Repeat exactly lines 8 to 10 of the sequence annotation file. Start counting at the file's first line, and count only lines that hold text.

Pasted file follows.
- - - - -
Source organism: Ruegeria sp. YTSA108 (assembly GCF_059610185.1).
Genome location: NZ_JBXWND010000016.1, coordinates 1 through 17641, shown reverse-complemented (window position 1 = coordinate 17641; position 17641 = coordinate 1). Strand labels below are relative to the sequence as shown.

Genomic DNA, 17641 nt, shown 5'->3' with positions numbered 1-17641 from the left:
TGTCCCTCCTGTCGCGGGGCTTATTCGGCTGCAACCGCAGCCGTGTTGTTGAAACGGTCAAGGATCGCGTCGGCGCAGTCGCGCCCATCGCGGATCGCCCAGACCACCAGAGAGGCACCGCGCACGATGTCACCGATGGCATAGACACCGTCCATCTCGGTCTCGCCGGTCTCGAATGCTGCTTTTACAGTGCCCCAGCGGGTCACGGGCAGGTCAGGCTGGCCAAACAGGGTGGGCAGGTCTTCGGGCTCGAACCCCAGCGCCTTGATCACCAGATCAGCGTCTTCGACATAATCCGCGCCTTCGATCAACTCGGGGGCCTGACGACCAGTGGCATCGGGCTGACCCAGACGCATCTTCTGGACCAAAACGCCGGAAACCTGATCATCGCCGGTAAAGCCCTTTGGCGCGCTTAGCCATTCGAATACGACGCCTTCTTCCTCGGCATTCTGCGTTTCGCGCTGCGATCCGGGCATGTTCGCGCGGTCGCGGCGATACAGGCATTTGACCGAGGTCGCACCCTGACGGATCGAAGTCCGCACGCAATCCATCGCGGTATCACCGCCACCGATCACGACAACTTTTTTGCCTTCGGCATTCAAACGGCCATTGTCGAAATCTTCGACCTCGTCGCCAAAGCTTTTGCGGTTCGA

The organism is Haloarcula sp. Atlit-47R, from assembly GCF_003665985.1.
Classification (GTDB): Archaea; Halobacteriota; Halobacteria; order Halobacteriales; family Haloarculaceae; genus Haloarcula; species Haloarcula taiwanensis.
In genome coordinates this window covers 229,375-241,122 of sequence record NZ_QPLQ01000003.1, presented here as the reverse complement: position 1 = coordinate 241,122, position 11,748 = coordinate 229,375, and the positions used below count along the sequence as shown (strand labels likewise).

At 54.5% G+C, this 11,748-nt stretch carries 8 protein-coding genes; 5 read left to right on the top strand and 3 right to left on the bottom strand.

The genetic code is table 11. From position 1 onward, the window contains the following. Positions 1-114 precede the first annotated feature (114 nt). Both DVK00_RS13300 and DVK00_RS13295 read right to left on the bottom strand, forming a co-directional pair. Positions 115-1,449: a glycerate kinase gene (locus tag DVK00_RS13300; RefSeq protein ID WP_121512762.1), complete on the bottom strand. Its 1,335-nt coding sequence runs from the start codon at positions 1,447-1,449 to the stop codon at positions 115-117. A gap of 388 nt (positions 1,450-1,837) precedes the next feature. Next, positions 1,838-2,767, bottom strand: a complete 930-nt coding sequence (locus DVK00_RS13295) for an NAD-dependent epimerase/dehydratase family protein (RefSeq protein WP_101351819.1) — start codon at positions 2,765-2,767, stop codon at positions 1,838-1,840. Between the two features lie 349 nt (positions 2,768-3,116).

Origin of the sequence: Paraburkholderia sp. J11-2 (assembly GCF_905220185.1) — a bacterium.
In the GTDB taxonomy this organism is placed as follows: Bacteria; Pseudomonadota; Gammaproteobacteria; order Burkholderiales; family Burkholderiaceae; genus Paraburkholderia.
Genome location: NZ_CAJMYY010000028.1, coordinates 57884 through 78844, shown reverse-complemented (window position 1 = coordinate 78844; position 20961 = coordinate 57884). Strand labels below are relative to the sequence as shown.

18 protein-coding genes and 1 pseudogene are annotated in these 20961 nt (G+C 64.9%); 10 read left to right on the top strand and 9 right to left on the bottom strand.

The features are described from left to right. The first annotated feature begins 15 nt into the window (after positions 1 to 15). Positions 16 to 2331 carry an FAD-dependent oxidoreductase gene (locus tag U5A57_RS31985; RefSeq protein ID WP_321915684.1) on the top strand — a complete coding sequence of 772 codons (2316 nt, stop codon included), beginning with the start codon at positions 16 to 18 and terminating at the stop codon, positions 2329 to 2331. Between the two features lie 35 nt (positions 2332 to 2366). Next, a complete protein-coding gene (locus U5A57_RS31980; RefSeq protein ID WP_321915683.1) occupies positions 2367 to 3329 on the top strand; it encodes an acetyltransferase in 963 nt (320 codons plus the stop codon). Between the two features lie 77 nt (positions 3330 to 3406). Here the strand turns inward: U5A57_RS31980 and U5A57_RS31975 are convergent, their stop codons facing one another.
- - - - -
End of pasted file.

At 54.5% G+C, this 11,748-nt stretch carries 8 protein-coding genes; 5 read left to right on the top strand and 3 right to left on the bottom strand.

The genetic code is table 11. From position 1 onward, the window contains the following. Positions 1-114 precede the first annotated feature (114 nt). Both DVK00_RS13300 and DVK00_RS13295 read right to left on the bottom strand, forming a co-directional pair. Positions 115-1,449: a glycerate kinase gene (locus tag DVK00_RS13300; RefSeq protein ID WP_121512762.1), complete on the bottom strand. Its 1,335-nt coding sequence runs from the start codon at positions 1,447-1,449 to the stop codon at positions 115-117. A gap of 388 nt (positions 1,450-1,837) precedes the next feature. Next, positions 1,838-2,767, bottom strand: a complete 930-nt coding sequence (locus DVK00_RS13295) for an NAD-dependent epimerase/dehydratase family protein (RefSeq protein WP_101351819.1) — start codon at positions 2,765-2,767, stop codon at positions 1,838-1,840. Between the two features lie 349 nt (positions 2,768-3,116).

Origin of the sequence: Paraburkholderia sp. J11-2 (assembly GCF_905220185.1) — a bacterium.